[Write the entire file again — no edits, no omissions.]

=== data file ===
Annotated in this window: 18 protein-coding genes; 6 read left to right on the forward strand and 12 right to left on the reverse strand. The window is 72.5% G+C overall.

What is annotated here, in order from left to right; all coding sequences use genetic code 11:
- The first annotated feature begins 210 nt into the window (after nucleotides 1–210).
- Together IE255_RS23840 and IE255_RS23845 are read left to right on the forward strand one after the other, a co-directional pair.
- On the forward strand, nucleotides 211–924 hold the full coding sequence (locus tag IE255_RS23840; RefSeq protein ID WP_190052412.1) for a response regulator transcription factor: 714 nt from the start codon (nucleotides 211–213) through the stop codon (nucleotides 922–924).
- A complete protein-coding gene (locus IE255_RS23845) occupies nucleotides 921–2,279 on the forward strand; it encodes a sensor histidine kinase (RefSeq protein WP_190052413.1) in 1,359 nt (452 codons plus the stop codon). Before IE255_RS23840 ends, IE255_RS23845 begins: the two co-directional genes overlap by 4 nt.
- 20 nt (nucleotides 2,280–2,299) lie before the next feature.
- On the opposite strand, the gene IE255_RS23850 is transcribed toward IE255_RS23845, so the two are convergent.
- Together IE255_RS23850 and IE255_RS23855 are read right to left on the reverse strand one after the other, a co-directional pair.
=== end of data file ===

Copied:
Annotated in this window: 18 protein-coding genes; 6 read left to right on the forward strand and 12 right to left on the reverse strand. The window is 72.5% G+C overall.

What is annotated here, in order from left to right; all coding sequences use genetic code 11:
- The first annotated feature begins 210 nt into the window (after nucleotides 1–210).
- Together IE255_RS23840 and IE255_RS23845 are read left to right on the forward strand one after the other, a co-directional pair.
- On the forward strand, nucleotides 211–924 hold the full coding sequence (locus tag IE255_RS23840; RefSeq protein ID WP_190052412.1) for a response regulator transcription factor: 714 nt from the start codon (nucleotides 211–213) through the stop codon (nucleotides 922–924).
- A complete protein-coding gene (locus IE255_RS23845) occupies nucleotides 921–2,279 on the forward strand; it encodes a sensor histidine kinase (RefSeq protein WP_190052413.1) in 1,359 nt (452 codons plus the stop codon). Before IE255_RS23840 ends, IE255_RS23845 begins: the two co-directional genes overlap by 4 nt.
- 20 nt (nucleotides 2,280–2,299) lie before the next feature.
- On the opposite strand, the gene IE255_RS23850 is transcribed toward IE255_RS23845, so the two are convergent.
- Together IE255_RS23850 and IE255_RS23855 are read right to left on the reverse strand one after the other, a co-directional pair.